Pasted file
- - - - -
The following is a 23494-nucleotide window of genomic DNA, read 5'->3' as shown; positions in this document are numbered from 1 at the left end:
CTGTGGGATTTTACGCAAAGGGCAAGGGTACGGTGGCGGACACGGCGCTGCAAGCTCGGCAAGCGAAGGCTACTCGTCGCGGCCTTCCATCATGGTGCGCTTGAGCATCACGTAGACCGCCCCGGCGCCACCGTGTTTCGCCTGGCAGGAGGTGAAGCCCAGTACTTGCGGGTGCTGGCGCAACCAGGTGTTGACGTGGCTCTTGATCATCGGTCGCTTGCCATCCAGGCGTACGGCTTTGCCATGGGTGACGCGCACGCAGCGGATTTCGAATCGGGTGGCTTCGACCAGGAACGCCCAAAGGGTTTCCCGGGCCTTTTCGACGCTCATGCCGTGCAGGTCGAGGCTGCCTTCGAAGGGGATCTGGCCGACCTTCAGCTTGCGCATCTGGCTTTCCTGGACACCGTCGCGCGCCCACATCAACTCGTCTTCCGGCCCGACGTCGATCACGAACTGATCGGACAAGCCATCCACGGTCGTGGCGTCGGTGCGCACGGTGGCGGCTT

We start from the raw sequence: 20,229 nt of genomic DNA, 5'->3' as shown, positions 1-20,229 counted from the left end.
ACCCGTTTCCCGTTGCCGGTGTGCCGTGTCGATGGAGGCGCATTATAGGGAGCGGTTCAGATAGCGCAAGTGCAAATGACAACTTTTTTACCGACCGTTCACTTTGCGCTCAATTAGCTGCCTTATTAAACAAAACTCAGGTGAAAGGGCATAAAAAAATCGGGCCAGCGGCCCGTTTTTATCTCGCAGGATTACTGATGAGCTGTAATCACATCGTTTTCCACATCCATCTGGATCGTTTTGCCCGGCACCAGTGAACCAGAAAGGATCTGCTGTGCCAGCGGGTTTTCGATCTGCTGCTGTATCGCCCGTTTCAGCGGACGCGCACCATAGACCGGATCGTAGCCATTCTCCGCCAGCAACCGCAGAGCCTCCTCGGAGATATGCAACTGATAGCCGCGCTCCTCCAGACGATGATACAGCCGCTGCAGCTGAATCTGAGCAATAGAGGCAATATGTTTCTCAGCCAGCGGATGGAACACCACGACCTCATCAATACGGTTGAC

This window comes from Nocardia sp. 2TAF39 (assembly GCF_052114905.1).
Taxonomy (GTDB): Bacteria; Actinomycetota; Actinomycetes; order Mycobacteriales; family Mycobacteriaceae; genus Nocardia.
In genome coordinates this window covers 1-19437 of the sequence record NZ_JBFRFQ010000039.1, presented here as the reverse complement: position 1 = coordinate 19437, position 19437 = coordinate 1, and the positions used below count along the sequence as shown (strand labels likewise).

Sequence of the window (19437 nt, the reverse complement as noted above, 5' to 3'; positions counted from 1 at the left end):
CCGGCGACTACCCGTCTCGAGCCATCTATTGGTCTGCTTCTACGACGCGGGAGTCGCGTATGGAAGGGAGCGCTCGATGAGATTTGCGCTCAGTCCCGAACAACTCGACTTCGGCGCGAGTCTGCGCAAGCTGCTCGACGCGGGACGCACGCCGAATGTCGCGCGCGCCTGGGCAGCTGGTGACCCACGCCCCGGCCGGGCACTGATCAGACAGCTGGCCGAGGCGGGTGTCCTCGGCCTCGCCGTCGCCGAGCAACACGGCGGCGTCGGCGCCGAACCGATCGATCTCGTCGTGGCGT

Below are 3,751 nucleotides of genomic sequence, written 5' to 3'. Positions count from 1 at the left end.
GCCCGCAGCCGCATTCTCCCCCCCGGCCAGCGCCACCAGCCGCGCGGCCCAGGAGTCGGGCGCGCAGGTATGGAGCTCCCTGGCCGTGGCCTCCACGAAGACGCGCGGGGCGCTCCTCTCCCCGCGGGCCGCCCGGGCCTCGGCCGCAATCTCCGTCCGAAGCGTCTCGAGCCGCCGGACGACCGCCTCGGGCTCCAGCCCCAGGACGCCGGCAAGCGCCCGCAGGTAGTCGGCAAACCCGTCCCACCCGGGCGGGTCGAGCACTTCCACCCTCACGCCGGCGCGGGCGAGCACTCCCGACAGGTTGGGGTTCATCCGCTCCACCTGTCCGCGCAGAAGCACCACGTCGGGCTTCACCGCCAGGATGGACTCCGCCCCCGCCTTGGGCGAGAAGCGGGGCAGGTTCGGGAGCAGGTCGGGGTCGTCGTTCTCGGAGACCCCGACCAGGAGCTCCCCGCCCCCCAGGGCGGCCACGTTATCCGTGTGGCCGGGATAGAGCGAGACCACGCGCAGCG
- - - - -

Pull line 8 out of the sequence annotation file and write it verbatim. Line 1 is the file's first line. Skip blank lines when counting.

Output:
Sequence of the window (19437 nt, the reverse complement as noted above, 5' to 3'; positions counted from 1 at the left end):